Psychiatric

The sad reality of public psychiatric hospitals in Morocco

The sad reality of public psychiatric hospitals in Morocco
Written by TEWSV

The situation is alarming at the Arrazi de Tit Mellil psychiatric hospital. The 145 patients are cared for by only one psychiatrist. There is a worrying lack of human and medical resources. On the contrary, and with a daily bill of 2,000 DH, patients in private clinics are much better cared for. “Matin TV” visited both types of facilities, not to compare the incomparable, but to draw attention to a sad reality, that of public psychiatric hospitals in Morocco.

Impossible to leave the Arrazi de Tit Mellil psychiatric hospital without being deeply shocked by the situation. The gaze of the residents, sometimes absent and haggard, sometimes suspicious and anxious, speaks volumes about their suffering. Patient X, a 33-year-old married man, father of an 8-year-old boy and a computer graphics designer, is one of them. He has been regularly admitted to this hospital for nearly seven years due to a drug-related illness. Mr. X, who refused to reveal his name, is often interned by his family when he behaves violently. The only psychiatrist who officiates in this hospital, Dr. Khalid Ouqezza, accompanied by some nurses, helps him calm down by putting him first in the pavilion for people at risk. Once stabilized, he is taken back to the sick ward which is prepared for discharge. There he receives the necessary treatment and leaves the hospital as soon as he is satisfied that he is no longer violent. It is within the drug addiction department that he is treated. In principle, this patient’s case requires follow-up of the healing process in one of the few drug addiction centers. If not, his situation worsens and he becomes violent again, then he is taken back to the same hospital again. A vicious circle!

Drug addiction is only one of the causes of psychiatric hospitalization. Dr. Oukezza explains that most of the patients, most of whom are young, are hospitalized due to schizophrenia. A disease characterized by a distortion of thought and perception and a loss of contact with reality. “Today it affects 1% of the population,” according to Dr. Mohamed Hachem Tyal, a psychiatrist and psychoanalyst. Symptoms of the disease appear in adolescence and its management is heavy. Dr. Ouqezza, who is himself the director of the Arrazi de Tit Mellil hospital, tells us that other diseases are being treated more and more within the institute. These include bipolar disorder and anxiety, among others. These patients have difficulty accessing care, despite the efforts of nurses, whose numbers are very small, to optimize the conditions of care for these patients, whose numbers continue to increase.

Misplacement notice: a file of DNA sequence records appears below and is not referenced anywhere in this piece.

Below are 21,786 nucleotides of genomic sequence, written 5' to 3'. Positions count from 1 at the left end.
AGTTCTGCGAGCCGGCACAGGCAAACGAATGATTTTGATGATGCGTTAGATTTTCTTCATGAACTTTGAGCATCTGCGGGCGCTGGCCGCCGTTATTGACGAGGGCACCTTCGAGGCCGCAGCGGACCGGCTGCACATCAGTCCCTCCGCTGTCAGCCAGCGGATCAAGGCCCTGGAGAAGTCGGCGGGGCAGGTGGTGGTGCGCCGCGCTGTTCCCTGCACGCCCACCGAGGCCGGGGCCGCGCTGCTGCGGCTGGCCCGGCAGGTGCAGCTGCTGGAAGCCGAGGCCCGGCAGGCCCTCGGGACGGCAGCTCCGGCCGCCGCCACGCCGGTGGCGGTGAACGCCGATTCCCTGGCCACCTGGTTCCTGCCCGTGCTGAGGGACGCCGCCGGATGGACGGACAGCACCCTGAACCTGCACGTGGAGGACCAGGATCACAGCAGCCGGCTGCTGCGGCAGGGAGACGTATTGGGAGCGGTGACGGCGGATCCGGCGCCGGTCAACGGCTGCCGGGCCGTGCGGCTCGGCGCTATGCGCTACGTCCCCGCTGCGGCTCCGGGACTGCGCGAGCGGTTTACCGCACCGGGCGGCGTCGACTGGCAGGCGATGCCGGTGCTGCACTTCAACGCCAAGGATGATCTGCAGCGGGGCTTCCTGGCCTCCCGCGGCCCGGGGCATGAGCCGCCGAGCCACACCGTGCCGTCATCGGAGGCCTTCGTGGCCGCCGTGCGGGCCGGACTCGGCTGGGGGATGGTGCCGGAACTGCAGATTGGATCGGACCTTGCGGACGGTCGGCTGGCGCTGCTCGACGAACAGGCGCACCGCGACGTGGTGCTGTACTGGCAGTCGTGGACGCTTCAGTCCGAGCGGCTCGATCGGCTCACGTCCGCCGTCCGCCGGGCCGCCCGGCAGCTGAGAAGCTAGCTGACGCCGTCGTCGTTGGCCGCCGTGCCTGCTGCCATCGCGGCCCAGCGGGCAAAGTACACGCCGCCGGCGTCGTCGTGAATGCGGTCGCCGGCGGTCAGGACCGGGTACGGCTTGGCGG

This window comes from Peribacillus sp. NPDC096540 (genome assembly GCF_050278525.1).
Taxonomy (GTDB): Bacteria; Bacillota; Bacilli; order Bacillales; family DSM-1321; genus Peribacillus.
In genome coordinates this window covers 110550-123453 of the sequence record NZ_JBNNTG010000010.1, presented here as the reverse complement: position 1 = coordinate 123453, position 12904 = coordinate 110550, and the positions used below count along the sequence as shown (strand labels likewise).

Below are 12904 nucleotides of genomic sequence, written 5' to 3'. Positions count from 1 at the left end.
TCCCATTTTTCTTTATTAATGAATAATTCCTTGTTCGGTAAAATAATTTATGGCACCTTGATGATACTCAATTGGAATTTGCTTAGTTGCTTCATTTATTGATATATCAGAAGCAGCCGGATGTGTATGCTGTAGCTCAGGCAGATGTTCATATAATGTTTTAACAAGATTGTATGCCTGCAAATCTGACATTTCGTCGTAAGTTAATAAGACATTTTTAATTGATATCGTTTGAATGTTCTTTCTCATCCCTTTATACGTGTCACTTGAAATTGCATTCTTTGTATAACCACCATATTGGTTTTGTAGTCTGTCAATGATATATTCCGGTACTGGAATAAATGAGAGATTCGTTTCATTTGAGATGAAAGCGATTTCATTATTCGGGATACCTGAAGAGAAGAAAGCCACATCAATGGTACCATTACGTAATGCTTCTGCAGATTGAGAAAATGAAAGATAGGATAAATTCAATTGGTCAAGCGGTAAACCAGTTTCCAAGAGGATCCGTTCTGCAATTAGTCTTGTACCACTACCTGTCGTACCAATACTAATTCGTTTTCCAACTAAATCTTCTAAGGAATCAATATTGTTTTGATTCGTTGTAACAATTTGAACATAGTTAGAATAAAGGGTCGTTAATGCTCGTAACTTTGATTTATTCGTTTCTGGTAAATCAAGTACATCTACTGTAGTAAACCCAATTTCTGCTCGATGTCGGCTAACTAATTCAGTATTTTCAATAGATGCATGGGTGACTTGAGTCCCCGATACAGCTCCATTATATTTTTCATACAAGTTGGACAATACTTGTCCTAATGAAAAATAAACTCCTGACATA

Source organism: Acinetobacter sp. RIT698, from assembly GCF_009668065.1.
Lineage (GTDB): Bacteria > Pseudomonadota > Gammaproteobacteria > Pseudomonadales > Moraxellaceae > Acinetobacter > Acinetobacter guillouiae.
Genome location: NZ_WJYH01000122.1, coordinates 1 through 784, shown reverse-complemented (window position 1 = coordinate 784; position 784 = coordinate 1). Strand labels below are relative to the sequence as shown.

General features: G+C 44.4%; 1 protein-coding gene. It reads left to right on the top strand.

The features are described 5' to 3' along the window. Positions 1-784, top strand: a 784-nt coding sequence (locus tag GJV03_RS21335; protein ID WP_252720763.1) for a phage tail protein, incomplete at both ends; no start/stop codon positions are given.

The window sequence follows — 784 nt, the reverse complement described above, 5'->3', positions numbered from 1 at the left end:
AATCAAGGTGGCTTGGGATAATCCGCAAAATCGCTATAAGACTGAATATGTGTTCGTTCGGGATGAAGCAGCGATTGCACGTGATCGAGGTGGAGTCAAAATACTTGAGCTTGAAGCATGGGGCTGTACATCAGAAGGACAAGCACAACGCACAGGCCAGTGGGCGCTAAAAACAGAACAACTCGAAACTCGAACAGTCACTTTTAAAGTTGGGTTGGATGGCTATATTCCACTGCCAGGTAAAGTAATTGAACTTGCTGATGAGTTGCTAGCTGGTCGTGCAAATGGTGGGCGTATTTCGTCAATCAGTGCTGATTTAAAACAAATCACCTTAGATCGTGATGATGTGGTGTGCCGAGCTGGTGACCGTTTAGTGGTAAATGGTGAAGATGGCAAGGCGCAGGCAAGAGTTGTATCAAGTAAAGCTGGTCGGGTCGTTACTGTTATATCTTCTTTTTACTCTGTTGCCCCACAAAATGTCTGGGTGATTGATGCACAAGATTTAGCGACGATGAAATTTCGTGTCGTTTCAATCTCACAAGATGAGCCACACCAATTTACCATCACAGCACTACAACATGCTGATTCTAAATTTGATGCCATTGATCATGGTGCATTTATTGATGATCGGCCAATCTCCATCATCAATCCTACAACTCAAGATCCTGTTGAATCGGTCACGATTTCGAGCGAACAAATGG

Lack of conditions conducive to healing
The lack of staff in public hospitals is a reality that renders the management of psychiatric illnesses crippling. But that’s just the tip of the iceberg. Lack of hygiene and activity also complicate the situation. The patient, who should rest in a calm and quiet place, is obliged to share the room and the sanitary spaces with at least one other patient. At least that’s what we saw on the spot. There is also a virtual absence of activity. The hospital has only one game room and one for watching TV.
Contrary to this prison atmosphere that we have seen in the hospital, the private clinic is a paradise that unfortunately is not accessible to everyone. In this facility, each patient is led to perform different activities, which facilitate healing. The clinic also has several specialties. Not surprisingly, the number of patients admitted to this clinic is low compared to that seen in the public. This is quite normal given the high cost of hospitalization in the private sector, which ranges from 2,000 to 3,000 DH per day. A price that Dr. Tyal justifies with the quality of care and the availability of qualified health professionals.

Drugs, another battle
Families of hospitalized patients report the absence of certain drugs at the hospital level, while these should be made available to them free of charge. “My daughter has been suffering from a psychiatric disorder for 7 years and it has been almost three months since she was cured,” worries one mother. Same concern for another mother who must promptly and immediately treat her child because, otherwise, she risks becoming violent. To verify the statements of these two mothers, we decided to visit the premises where the medicines were stored. At first glance, these were indeed available and in large quantities. But what happens then?